Nigeria Customs Service says the country has implemented at least 70 per cent of the requirements of the ECOWAS Common External Tariff (CET).
Hameed Ali, Comptroller-General of Nigeria Custom Service stated this at the opening a meeting of ECOWAS Directors-General of Customs in Abuja, Nigeria’s federal capital city.
It is said that the regional economic group’s adoption of the common tariff implies that the same customs duties, import quotas, preferences or other non-tariff barriers to trade apply to all goods entering the area, regardless of which country within the area they are entering.
CET came into effect in January 2015. It is expected to foster a common market and remove trade obstacles to free movement of persons and goods within West African countries.
Ali, however, pointed out that at present Nigeria was on a test-run of the CET and had based all its tariff lines on the CET model, noting “Nigeria has fared very well in the implementation of the Common External Tariff as we have implemented about 60 to 70 per cent. All our tariff lines are now based on the CET model and it is on a test run and I hope that when it comes to full implementation, we would have reached the maximum percentage.”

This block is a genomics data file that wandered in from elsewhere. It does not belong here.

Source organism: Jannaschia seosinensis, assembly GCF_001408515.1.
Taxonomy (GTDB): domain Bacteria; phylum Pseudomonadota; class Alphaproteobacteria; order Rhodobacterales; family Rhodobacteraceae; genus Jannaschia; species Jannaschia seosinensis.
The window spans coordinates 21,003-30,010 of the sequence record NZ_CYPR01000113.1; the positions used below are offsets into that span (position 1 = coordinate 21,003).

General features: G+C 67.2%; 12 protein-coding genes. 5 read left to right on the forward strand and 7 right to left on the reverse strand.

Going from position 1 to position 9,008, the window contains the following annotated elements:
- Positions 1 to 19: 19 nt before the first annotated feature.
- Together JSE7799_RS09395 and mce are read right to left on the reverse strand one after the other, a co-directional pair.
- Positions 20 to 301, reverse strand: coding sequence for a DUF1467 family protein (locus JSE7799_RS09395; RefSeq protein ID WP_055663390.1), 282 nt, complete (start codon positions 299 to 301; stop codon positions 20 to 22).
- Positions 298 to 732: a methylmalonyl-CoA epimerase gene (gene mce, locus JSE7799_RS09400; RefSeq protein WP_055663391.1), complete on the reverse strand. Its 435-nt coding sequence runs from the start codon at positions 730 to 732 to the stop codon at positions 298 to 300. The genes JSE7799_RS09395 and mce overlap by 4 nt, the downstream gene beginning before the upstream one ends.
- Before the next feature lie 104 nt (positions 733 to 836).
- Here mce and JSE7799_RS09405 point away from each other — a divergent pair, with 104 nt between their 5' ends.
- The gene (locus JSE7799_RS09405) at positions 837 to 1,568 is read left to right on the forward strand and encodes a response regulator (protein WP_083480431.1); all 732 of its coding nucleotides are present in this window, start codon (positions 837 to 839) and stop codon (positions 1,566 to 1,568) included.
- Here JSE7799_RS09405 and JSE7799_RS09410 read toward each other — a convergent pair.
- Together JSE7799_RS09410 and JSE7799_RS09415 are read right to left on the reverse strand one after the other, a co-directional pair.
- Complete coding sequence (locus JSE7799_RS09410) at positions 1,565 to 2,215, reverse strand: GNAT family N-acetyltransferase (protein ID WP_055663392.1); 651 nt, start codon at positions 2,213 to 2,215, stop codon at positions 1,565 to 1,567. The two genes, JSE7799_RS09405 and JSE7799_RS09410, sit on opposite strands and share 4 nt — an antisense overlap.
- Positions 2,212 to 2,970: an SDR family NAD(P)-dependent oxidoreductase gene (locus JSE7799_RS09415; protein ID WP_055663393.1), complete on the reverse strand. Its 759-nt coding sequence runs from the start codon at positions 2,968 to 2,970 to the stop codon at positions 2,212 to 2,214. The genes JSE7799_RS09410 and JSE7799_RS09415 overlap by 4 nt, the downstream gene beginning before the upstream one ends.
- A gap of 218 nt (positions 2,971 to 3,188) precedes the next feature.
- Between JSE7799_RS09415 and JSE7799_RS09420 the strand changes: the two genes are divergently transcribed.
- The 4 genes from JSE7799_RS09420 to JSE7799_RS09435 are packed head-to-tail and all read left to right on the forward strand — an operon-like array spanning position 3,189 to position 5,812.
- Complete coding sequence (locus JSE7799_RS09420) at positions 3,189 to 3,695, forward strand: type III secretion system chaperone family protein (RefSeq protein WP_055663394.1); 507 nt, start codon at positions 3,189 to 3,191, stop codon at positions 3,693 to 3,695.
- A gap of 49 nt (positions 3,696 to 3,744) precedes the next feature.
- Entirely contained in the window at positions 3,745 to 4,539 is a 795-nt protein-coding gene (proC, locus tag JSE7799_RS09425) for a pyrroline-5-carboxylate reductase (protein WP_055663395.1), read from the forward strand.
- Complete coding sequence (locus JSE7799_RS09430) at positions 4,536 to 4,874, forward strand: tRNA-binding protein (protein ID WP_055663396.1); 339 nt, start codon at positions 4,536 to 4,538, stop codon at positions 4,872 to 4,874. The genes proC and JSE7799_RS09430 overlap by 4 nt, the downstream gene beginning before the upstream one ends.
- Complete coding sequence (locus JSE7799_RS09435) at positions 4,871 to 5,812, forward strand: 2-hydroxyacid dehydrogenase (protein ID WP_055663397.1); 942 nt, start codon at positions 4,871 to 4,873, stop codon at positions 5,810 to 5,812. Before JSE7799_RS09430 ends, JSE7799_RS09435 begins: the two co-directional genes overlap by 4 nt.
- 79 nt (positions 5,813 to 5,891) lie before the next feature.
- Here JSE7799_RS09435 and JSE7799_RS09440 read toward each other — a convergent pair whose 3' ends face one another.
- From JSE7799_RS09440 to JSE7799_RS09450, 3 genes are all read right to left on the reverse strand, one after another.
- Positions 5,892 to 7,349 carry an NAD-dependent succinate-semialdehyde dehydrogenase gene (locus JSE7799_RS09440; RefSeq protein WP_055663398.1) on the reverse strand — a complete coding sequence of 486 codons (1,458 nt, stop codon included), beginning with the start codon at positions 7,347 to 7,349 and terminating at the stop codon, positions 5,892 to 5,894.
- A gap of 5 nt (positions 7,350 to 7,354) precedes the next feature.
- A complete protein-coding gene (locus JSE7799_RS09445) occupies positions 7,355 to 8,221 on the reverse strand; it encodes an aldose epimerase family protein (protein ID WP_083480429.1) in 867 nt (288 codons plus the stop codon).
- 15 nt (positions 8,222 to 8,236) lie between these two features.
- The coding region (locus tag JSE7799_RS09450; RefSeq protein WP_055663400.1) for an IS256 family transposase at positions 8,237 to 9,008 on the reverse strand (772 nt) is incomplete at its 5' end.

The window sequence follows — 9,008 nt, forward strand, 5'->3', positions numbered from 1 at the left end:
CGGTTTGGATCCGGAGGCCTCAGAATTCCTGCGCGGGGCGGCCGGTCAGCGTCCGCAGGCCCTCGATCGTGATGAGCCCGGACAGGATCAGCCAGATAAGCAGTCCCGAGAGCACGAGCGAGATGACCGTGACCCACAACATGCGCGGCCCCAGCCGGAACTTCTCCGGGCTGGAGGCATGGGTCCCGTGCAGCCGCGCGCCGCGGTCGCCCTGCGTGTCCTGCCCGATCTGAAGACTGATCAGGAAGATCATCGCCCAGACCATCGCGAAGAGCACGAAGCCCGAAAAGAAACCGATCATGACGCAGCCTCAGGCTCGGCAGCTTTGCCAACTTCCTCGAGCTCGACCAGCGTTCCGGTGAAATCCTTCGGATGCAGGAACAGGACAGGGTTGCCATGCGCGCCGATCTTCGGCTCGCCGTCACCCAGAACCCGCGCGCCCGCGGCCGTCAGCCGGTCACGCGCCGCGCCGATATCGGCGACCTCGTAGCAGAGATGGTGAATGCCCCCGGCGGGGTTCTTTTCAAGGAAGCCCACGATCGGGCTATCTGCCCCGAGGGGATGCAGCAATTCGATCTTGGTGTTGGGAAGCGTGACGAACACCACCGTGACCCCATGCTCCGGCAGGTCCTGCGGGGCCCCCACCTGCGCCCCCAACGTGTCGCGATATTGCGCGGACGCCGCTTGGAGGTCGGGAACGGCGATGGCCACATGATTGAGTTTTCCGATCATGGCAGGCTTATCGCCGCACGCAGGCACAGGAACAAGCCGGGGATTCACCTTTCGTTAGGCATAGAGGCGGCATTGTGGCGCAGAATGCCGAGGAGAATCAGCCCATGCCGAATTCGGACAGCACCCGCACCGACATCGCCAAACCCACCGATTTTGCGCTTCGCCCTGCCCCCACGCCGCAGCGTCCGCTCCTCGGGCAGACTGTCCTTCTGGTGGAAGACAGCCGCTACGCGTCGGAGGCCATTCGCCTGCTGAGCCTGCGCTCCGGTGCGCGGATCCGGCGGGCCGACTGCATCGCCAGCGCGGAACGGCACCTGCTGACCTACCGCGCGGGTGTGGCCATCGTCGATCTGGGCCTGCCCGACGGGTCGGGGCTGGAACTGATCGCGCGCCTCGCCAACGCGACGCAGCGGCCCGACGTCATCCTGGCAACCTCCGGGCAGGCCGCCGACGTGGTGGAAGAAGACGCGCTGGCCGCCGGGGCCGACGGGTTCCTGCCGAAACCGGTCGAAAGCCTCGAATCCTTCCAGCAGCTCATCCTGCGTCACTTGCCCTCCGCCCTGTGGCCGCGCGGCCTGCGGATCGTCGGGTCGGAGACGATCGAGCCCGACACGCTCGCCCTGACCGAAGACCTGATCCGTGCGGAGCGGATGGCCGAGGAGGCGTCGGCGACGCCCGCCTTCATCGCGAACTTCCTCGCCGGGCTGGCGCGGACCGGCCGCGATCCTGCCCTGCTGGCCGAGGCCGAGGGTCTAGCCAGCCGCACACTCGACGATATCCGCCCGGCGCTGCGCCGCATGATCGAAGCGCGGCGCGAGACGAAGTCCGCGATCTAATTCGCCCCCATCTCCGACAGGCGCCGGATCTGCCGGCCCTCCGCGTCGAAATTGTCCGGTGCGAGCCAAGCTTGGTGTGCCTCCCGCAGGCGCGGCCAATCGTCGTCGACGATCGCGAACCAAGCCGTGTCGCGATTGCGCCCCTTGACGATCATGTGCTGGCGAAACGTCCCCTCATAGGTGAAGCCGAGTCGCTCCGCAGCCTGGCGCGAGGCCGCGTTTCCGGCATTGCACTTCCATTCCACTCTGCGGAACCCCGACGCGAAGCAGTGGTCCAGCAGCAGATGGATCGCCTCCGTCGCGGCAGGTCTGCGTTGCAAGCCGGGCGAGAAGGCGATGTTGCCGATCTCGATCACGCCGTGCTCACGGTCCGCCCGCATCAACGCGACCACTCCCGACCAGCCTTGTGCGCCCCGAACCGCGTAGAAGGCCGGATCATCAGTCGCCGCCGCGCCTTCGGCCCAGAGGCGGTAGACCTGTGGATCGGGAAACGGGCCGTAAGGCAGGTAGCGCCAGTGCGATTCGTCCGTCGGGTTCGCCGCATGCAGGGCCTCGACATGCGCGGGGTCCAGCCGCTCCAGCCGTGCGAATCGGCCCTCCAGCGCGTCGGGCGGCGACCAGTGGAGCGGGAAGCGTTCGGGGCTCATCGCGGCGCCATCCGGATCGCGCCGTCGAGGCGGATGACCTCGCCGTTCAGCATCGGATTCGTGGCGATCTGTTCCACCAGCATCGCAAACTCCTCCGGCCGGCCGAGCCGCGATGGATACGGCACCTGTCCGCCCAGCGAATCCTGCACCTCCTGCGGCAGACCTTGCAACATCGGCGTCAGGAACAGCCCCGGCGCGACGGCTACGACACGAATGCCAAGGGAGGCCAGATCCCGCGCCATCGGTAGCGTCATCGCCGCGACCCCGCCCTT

He confirmed “We are doing very well in terms of the codes and regulatory aspect of the CET; we receive goods from member countries with zero duty and have transit measures we are adhering to. An efficient and transparent manner”, the Customs big boss said while urging member countries to strengthen security at the borders to promote a more business friendly sub-region.
The custom boss added, ”our borders are getting increasingly assaulted and weakened by the criminal activities of smugglers, drug trafficking, armed bandits and insurgents. These elements can only thrive when there are gaps in our operations. It is time that we explore platforms to work together, simplify our procedure and instil transparency in order to encourage our small and medium enterprises to take full advantage of ECOWAS free trade protocols.”
Laouali Chaibou, the ECOWAS Commissioner for Trade, Customs and Free Movement in his address said 13 member states had begun the implementation of the CET, pointing out that implementation is necessary to put in place an institutional framework for the implementation of the CET.”
Nadal Cannata, Head of Section, Economic Integration and Energy, European Union in Nigeria, said intra-regional trade within the sub-region was below expectations, in spite of efforts being made. She emphasised that inadequate mechanisms to monitor, evaluate and follow up on the implementation of required policies hampered trade integration and facilitation within ECOWAS.
According to her, the EU in collaboration with ECOWAS and other development partners had designed a new programme to facilitate trade and reinforce relevant policies within the sub-region.”Some of the key elements that have really been put on the forefront of this new programme are technical and strategic dialogue involving all stakeholders; capacity building for regional organisations, the private sector and the business community”, she said.